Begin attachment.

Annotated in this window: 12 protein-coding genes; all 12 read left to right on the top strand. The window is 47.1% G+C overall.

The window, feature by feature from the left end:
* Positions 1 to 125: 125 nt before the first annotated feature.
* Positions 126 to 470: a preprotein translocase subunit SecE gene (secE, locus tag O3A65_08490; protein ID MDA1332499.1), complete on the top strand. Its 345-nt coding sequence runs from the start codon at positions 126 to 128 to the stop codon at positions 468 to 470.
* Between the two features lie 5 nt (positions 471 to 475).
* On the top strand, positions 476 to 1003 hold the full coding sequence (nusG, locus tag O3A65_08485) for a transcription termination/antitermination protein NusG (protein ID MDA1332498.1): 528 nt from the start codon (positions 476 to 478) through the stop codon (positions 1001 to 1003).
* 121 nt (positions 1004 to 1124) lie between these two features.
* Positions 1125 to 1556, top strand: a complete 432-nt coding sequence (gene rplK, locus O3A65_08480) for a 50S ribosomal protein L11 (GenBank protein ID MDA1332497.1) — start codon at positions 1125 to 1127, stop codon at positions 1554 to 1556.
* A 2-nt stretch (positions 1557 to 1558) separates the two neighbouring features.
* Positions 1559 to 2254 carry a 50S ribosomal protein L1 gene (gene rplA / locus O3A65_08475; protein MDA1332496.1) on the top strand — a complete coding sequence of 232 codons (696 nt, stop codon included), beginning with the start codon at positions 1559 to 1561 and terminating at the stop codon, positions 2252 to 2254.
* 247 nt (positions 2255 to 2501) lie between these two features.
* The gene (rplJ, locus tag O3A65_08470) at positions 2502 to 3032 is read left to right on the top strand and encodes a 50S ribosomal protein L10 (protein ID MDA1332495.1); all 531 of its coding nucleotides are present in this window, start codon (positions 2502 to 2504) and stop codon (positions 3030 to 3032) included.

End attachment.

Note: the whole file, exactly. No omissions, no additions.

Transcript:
Annotated in this window: 12 protein-coding genes; all 12 read left to right on the top strand. The window is 47.1% G+C overall.

The window, feature by feature from the left end:
* Positions 1 to 125: 125 nt before the first annotated feature.
* Positions 126 to 470: a preprotein translocase subunit SecE gene (secE, locus tag O3A65_08490; protein ID MDA1332499.1), complete on the top strand. Its 345-nt coding sequence runs from the start codon at positions 126 to 128 to the stop codon at positions 468 to 470.
* Between the two features lie 5 nt (positions 471 to 475).
* On the top strand, positions 476 to 1003 hold the full coding sequence (nusG, locus tag O3A65_08485) for a transcription termination/antitermination protein NusG (protein ID MDA1332498.1): 528 nt from the start codon (positions 476 to 478) through the stop codon (positions 1001 to 1003).
* 121 nt (positions 1004 to 1124) lie between these two features.
* Positions 1125 to 1556, top strand: a complete 432-nt coding sequence (gene rplK, locus O3A65_08480) for a 50S ribosomal protein L11 (GenBank protein ID MDA1332497.1) — start codon at positions 1125 to 1127, stop codon at positions 1554 to 1556.
* A 2-nt stretch (positions 1557 to 1558) separates the two neighbouring features.
* Positions 1559 to 2254 carry a 50S ribosomal protein L1 gene (gene rplA / locus O3A65_08475; protein MDA1332496.1) on the top strand — a complete coding sequence of 232 codons (696 nt, stop codon included), beginning with the start codon at positions 1559 to 1561 and terminating at the stop codon, positions 2252 to 2254.
* 247 nt (positions 2255 to 2501) lie between these two features.
* The gene (rplJ, locus tag O3A65_08470) at positions 2502 to 3032 is read left to right on the top strand and encodes a 50S ribosomal protein L10 (protein ID MDA1332495.1); all 531 of its coding nucleotides are present in this window, start codon (positions 2502 to 2504) and stop codon (positions 3030 to 3032) included.